Now supporting Webex Contact Center! Click here for more details!

Understanding Reporting via CUIC (Cisco Unified Intelligence Center)

The common struggle that Call Center Managers and Supervisors have with reporting in Cisco’s CUIC (Cisco Unified Intelligence Center) are predominantly centered around trying to understand which reports they should run when they have so many to choose from, trying to understand each of the reports, and then in trying to compare certain reports. There can be several reasons people struggle in understanding how to read and or pull reports, but there is a simple solution to reporting more effectively. That solution is to understand the UCCX Architecture as it pertains to your environment and then to understand how your calls are scripted. To best understand this, it’s important to start with the basics.

Unified Contact Center Express, or UCCX, is the communications platform that many Call Centers around the world use to direct a call that is dialed by a customer to a main line number and to be distributed to Call Center Agents based on real time availability and skill levels. It supports what is called Skills Based Routing.  UCCX allows for a customized environment which can lead to report confusion because the architecture drives the reporting. This is all important to our topic because UCCX gives us CUIC.

Cisco Unified Intelligence Center is a web-based application that serves each UCCX customer as an information portal. It provides real time as well as historical data, dashboards for at a glance views, stock report views that are tailored to present relevant and user-friendly data that is geared toward the contact center management demographics. Other features available via CUIC is the ability to edit stock reports to create individual views, the ability to share those reports, schedule reports to run and be delivered via Email, and of course the ability to export.

Below you see a clip of an example UCCX Architecture. This shows the different levels of reporting we have based on the way the UCCX was build. For example, at the top, we have System Level Reporting. This is ALL calls that go into the UCCX footprint. If you have multiple departments, System Level Reporting would show you statistics as they pertain to ALL departments.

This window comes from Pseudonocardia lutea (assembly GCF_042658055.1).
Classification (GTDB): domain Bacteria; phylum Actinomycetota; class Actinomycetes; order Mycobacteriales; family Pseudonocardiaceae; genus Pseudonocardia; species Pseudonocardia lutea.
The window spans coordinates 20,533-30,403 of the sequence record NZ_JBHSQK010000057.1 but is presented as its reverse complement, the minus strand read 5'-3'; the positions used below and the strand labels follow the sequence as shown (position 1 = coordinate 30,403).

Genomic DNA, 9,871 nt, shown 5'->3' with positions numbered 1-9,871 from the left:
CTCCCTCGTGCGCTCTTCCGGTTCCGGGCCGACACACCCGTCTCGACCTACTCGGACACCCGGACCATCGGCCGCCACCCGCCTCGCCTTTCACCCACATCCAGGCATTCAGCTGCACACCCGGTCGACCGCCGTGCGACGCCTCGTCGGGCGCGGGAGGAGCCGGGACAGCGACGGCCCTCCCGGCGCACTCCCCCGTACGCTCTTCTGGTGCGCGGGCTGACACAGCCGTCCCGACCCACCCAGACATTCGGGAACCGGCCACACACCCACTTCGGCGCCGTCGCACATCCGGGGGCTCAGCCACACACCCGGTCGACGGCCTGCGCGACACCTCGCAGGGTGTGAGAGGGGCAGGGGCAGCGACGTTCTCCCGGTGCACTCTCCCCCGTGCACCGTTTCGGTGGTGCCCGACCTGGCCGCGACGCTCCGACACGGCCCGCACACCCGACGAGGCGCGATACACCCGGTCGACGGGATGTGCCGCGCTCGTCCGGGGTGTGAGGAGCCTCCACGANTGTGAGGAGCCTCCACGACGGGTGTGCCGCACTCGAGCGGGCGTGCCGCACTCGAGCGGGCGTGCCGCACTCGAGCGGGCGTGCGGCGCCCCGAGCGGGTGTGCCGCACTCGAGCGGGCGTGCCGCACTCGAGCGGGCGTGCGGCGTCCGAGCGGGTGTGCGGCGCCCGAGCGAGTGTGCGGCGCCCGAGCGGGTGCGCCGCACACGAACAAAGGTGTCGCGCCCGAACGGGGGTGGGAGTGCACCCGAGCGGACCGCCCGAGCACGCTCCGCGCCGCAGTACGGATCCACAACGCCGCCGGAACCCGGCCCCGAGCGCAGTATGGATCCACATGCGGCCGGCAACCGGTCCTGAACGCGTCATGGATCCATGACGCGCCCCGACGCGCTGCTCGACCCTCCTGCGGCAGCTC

Below the System Level, you have the Application Level Reporting. This would be an example of some calls going to a Sales application and some going to a Support application. It’s important to know that an application is what determines which script we use when a customer dials a specific number. A script is a form of coding language that Cisco uses to determine the path of a customer call, after the caller dials the 1-800 # and the time it is presented to an Agent. This includes but it is not limited to, playing an IVR menu, presenting a message to a caller when you have high volume, playing position in queue, and eventually sending the call the Agent extension. So, when we report at the Application level, we are looking at the number of calls that are presented to that Application. Not the CSQ. What this means, is that we can see how many calls presented and abandoned at the Sales level, but these reports won’t show how many calls abandoned in each sales queue, because it’s possible for a caller to abandon a call before the script places a call in a queue to be answered by an Agent. This would be someone who called in and got as far as hearing a menu you play for them, but maybe they didn’t choose a selection, or perhaps they made an incorrect option. It is also possible for calls to start in one Application, but the script will redirect the caller to another Application. It’s for this reason that it’s important to know what your environment is configured to do before looking to compare reporting.

Below Application Level Reporting, we have CSQ or Contact Service Queue Level Reporting. These are calls that are presented to the Application and are then routed to a CSQ. When looking at CSQ based reports it is again important to understand your environment and what your routing call flow is because you can have calls that are queued in one CSQ and are then nested in a secondary CSQ. That would affect the data you have represented in your CSQ based reports. AN example of that happening would be if no agents are available in one CSQ, so the system sends the call to look to a backup CSQ.

Lastly, we have Agent Based Reporting. This would look specifically at calls presented at the Agent and Team level.  Just like the other levels of reporting its important to be cautious when comparing reporting because you can have 10 calls presented to two Agents, (5 to Agent A and 5 to Agent B) but at the CSQ level there are only 9 calls presented. Looking into how this is possible, if Agent A is presented 5 calls but only handles 4, that 5th call is going to ring to the next available agent. In this case Agent B.

So, to know which report you’re looking to run, first ask, what it is that you want to see. Do you have specific KPI goals you’re looking for, and are they for the entire department? Are they at the individual CSQ level, or are you looking for information on your Team’s Performance? The answer to those questions will point you either to System/Application level reporting (depending on your environment) or to CSQ based Reports, or to Agent based reports. While looking at CUIC, under Reports > Stock > Unified CCX Historical > Inbound, you will see the report titles will drive the difference between CSQ and Agent level reports. But if there is still confusion you can always consult the help icon in the report itself once it’s been run. This will show you the report definition and spell out the purpose and goal of each report.